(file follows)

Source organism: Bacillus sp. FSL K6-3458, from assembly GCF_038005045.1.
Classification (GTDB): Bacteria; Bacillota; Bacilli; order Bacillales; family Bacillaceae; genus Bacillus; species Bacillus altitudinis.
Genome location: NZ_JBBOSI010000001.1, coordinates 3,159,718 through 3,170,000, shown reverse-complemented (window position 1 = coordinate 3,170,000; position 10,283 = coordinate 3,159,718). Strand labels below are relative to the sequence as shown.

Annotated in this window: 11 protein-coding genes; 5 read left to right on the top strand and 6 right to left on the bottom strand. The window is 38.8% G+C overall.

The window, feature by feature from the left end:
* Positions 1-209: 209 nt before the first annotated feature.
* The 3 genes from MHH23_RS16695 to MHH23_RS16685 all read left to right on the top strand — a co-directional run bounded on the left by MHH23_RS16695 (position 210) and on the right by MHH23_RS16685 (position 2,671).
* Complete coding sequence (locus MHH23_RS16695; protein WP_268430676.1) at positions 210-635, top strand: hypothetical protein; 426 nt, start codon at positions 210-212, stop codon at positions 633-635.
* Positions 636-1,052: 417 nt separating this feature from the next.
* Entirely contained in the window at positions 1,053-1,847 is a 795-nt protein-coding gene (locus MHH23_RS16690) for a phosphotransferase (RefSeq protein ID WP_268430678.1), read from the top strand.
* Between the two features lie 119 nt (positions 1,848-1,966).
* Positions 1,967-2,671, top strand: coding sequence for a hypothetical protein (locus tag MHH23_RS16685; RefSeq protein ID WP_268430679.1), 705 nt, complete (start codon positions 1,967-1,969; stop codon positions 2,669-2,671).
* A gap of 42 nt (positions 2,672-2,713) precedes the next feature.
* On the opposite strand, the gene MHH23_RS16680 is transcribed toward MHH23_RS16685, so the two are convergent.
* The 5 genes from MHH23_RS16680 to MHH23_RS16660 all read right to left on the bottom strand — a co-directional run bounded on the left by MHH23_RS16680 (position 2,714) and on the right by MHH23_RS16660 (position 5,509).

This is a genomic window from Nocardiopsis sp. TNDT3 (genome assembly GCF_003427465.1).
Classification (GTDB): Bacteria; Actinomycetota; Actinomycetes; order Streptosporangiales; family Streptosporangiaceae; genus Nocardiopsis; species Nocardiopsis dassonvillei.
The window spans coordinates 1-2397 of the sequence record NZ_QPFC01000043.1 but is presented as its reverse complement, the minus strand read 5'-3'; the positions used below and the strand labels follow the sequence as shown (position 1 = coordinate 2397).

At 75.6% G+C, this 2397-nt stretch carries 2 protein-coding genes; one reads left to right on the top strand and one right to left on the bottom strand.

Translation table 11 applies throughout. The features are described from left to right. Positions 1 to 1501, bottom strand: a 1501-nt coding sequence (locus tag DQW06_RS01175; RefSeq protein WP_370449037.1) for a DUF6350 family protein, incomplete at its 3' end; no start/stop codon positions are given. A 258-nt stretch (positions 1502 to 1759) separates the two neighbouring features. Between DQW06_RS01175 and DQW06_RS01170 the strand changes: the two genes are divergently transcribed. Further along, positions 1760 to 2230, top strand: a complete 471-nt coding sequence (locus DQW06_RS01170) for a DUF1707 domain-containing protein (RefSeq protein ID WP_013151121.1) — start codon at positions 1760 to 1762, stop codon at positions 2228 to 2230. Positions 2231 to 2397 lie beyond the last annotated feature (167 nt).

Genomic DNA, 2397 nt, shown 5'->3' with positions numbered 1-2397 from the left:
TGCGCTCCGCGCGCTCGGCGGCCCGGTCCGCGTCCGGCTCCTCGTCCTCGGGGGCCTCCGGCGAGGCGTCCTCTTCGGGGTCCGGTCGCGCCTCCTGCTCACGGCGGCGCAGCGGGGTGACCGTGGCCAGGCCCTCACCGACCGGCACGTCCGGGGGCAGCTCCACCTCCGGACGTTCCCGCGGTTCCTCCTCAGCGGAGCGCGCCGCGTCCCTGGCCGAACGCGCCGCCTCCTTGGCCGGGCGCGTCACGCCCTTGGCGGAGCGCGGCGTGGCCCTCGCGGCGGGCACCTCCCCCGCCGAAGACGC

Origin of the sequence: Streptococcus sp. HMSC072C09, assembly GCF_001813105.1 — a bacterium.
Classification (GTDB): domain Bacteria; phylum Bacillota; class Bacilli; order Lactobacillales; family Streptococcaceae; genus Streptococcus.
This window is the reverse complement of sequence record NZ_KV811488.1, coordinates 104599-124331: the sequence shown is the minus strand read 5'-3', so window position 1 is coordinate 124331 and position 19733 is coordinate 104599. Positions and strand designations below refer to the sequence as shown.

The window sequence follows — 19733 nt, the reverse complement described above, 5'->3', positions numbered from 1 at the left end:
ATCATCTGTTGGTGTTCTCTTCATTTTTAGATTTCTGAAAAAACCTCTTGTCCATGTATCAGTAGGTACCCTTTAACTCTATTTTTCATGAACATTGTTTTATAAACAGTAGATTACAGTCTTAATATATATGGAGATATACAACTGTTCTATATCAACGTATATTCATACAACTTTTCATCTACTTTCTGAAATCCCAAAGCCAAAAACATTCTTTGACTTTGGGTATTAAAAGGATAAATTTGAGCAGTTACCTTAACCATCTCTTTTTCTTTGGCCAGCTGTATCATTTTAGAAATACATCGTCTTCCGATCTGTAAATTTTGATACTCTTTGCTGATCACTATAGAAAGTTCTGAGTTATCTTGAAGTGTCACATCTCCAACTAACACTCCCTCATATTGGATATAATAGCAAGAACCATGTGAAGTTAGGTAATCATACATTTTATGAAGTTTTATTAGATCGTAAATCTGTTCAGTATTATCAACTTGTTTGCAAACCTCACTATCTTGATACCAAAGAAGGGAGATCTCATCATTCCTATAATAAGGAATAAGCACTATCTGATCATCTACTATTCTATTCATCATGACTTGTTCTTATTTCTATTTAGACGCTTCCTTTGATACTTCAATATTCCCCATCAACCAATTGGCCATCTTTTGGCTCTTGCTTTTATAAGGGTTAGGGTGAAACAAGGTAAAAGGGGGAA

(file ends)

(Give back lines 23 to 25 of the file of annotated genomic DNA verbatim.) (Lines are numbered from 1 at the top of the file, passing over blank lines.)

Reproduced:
Origin of the sequence: Streptococcus sp. HMSC072C09, assembly GCF_001813105.1 — a bacterium.
Classification (GTDB): domain Bacteria; phylum Bacillota; class Bacilli; order Lactobacillales; family Streptococcaceae; genus Streptococcus.
This window is the reverse complement of sequence record NZ_KV811488.1, coordinates 104599-124331: the sequence shown is the minus strand read 5'-3', so window position 1 is coordinate 124331 and position 19733 is coordinate 104599. Positions and strand designations below refer to the sequence as shown.